And You Thought Byzantines Weren't Funny?

jim bowen_Small.jpgI've been reading the oldest joke book in existence, the Philogelos, a Byzantine book written in about 400 AD. It's full of knee slappers. The book is mostly quips from two guys, Hierocles and Philagrius, about whom little is known.

Like network television, Byzantine comedy is mostly based on the fortunes and foibles of a gallery of stock characters: the drunk, the miser, the braggart, the sex-starved woman, as well as a classic type known as the scholastikos, variously translated as "pedant," "absent-minded professor," or "egghead."

There's a great video here, in which Brit comedic legend Jim Bowen does ancient Byzantine material in a modern comedy club. (Well, it's not Oswald Patton, but Bowen's stuff is 1600 years old)


Scholasticus meeting a friend exclaims, "Why, I heard you were dead!" The other replies, "Well, I tell you that I'm alive." "Yes," persists Scholasticus, "but the man who told me so is more truthful than you!"

More yuks on the next page

A son says to his father, "Base man! Don't you see how you have wronged me? If you had never been born and stood in the way I should have come into all my grandfather's money."

An Abderite saw a eunuch talking with a woman and asked him if she was his wife. When he replied that eunuchs can't have wives, the Abderite asked: "So is she your daughter?"

Some of the jokes are no longer unstandable as funny because of differences in customs and lifestyle. For instance there's a lot of jokes about lettuce. Byzantines loved lettuce jokes because they evidently were dirty jokes. (Maybe they associated the way lettuce looks with parts of the human anatomy?)

An intellectual was eating dinner with his father. On the table was a large lettuce with many succulent shoots. The intellectual suggested: "Father, you eat the children; I'll take mother."


    1. No, I’m pretty sure he just left out the dash and is referring to the famous Byzantine comedy duo of Lee Harvey Oswald and Gen. George Patton. Those guys were a couple of cut-ups.

  1. “I’ll take the mother!” — Those SICK BASTARDS!

    Glad to see that nothing’s changed in 1600 years!

  2. A man goes to the Doctor with a piece of lettuce hanging out of his ear.

    “That looks nasty,” says the doctor.

    “Nasty?!?” replies the man, “this is just the tip of the iceberg.”

  3. For an un-funny but tremendously interesting (and frightening, and salacious) account of life at the Byzantine court, read Anekdota by Procopius.

    … A Senator … not only lost his property but was thrown into a dungeon, where he was fastened to a manger by a rope around his neck so short that the noose was always tight and could not be slackened. Consequently the poor man had to stand at the manger all the time, whether he ate or sought sleep or performed the other needs of the body. The only difference between him and an ass, was that he could not bray. The time the man passed in this condition was not less than four months; after which, overcome by melancholy, he went mad, and as such they set him free to die.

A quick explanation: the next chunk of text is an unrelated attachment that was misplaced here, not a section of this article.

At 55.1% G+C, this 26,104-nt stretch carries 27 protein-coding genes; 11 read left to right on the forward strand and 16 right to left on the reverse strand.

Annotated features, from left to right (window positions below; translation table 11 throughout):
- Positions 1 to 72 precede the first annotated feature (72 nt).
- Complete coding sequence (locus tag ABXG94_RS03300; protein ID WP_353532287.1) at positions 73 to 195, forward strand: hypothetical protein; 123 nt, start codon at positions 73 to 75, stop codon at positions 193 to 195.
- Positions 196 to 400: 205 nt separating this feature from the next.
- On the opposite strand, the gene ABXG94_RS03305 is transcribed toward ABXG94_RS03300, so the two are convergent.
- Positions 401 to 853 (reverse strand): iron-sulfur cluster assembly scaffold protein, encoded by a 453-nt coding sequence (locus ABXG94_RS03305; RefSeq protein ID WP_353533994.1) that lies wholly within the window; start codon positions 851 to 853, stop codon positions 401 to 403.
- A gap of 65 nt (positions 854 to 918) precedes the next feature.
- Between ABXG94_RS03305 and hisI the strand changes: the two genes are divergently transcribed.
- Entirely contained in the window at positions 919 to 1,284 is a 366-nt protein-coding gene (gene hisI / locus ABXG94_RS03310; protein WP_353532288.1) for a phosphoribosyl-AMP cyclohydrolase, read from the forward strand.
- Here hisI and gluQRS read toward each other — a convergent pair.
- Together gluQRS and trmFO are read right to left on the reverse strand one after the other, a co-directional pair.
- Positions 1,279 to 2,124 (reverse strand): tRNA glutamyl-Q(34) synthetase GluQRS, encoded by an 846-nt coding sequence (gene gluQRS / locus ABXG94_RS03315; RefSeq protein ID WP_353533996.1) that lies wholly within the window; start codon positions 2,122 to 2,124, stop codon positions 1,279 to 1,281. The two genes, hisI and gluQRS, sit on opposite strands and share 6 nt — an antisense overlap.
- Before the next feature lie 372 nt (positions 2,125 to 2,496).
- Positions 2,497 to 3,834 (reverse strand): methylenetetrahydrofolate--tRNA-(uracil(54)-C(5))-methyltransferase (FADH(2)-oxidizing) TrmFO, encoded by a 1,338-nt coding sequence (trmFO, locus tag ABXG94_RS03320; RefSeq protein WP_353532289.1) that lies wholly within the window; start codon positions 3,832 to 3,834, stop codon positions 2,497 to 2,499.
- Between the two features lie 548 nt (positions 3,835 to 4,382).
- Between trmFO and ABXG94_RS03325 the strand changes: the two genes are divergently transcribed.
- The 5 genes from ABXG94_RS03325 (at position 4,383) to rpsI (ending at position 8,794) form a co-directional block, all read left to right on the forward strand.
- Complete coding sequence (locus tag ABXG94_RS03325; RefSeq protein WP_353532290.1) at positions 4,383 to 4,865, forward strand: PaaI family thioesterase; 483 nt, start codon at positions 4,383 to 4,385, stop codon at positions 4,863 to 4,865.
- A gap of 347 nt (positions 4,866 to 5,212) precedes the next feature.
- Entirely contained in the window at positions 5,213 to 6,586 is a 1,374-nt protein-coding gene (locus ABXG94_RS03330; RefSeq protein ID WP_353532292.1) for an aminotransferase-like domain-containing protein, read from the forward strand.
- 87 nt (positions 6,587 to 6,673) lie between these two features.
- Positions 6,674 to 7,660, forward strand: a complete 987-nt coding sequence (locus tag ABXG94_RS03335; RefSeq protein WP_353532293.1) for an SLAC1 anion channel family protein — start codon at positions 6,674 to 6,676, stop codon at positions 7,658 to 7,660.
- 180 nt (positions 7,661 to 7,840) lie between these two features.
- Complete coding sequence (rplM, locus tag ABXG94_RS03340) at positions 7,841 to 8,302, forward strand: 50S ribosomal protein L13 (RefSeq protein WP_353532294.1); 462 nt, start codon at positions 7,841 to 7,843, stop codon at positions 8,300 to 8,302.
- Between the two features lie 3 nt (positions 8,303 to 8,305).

4. A son says to his father, “Base man! Don’t you see how you have wronged me? If you had never been born and stood in the way I should have come into all my grandfather’s money.”

    Makes you think, this joke does!

  5. I know the setting was a few centuries earlier but I’m reminded of Mel Brooks’ “stand up philosopher” character from History of the World part I.

    “Have you heard about this new cult, the Christians? They’re so poor they have only ONE god!!!”

  6. I thought this was really interesting. The web page in question is a massive fail, however. Don’t get clever and cutesy, just deliver the content, sheesh.

  7. The lettuce jokes might be puns, as the latin name is based on the milky juice of the plant. The latin name of the plant is Lactuca sativa, and “lac” is the root word for milk.

    So perhaps they are “tit puns”

    1. Just as a warning, scientific names may be Latin but aren’t necessarily the Latin names. “Lactuca sativa” means “planted lettuce”.
      More importantly, though, Byzantines spoke Greek. I don’t know enough to suggest a pun on “thridax”, but it sure doesn’t sound like milk.

        1. Even so, with the loss of the west the language switched back to Greek. You can see it right in the post: Philogelos and scholastikos are both Greek words, not Latin.

          1. Although Greek and Latin were both spoken by most educated people as far back as the late Republic, Latin was the official language until the 7th century CE. But, yes, this book is in Greek.

  8. Not saying that these jokes are especially funny, but they probably suffer a lot from awkward translation. Nobody says “base man,” so translating it as such makes it seem awkward and stodgy, when the original is presumably a common natural expression, like saying jackass or something. Precise translation is important for dissecting meaning, but dissecting meaning is exactly what kills jokes, and you lose the natural flow of the language.

  9. Marcus Licinius Crassus: Do you eat oysters?
    Antoninus: When I have them, master.
    Marcus Licinius Crassus: Do you eat snails?
    Antoninus: No, master. I think of myself as more of a lettuce man.

  10. A Byzantine walks into a bar, and the bartender says, “why did you have to make this so complicated?”

  11. TIRESIAS TO OEDIPUS: You kiss your mother with that mouth?

    Thank you! I’ll be here all week!

  12. Not only the aphrodisiac thing, but lettuce looks a little like certain part of female anatomy, what with all those folds.

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